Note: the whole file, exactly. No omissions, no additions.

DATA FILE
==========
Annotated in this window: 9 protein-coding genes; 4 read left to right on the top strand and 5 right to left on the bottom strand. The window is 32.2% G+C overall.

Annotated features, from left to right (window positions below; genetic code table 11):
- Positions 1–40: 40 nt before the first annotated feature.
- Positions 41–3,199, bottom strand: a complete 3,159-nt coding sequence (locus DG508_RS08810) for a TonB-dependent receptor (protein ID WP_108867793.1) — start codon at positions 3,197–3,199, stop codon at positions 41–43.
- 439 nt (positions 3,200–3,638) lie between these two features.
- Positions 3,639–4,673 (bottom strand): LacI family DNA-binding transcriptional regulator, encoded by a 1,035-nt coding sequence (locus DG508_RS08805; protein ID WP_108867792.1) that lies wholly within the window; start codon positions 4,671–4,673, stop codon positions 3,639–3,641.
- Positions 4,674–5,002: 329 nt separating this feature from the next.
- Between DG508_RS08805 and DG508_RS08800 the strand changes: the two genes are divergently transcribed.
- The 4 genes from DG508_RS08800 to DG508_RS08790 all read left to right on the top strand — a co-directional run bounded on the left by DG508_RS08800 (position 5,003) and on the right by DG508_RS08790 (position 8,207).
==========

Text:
Annotated in this window: 9 protein-coding genes; 4 read left to right on the top strand and 5 right to left on the bottom strand. The window is 32.2% G+C overall.

Annotated features, from left to right (window positions below; genetic code table 11):
- Positions 1–40: 40 nt before the first annotated feature.
- Positions 41–3,199, bottom strand: a complete 3,159-nt coding sequence (locus DG508_RS08810) for a TonB-dependent receptor (protein ID WP_108867793.1) — start codon at positions 3,197–3,199, stop codon at positions 41–43.
- 439 nt (positions 3,200–3,638) lie between these two features.
- Positions 3,639–4,673 (bottom strand): LacI family DNA-binding transcriptional regulator, encoded by a 1,035-nt coding sequence (locus DG508_RS08805; protein ID WP_108867792.1) that lies wholly within the window; start codon positions 4,671–4,673, stop codon positions 3,639–3,641.
- Positions 4,674–5,002: 329 nt separating this feature from the next.
- Between DG508_RS08805 and DG508_RS08800 the strand changes: the two genes are divergently transcribed.
- The 4 genes from DG508_RS08800 to DG508_RS08790 all read left to right on the top strand — a co-directional run bounded on the left by DG508_RS08800 (position 5,003) and on the right by DG508_RS08790 (position 8,207).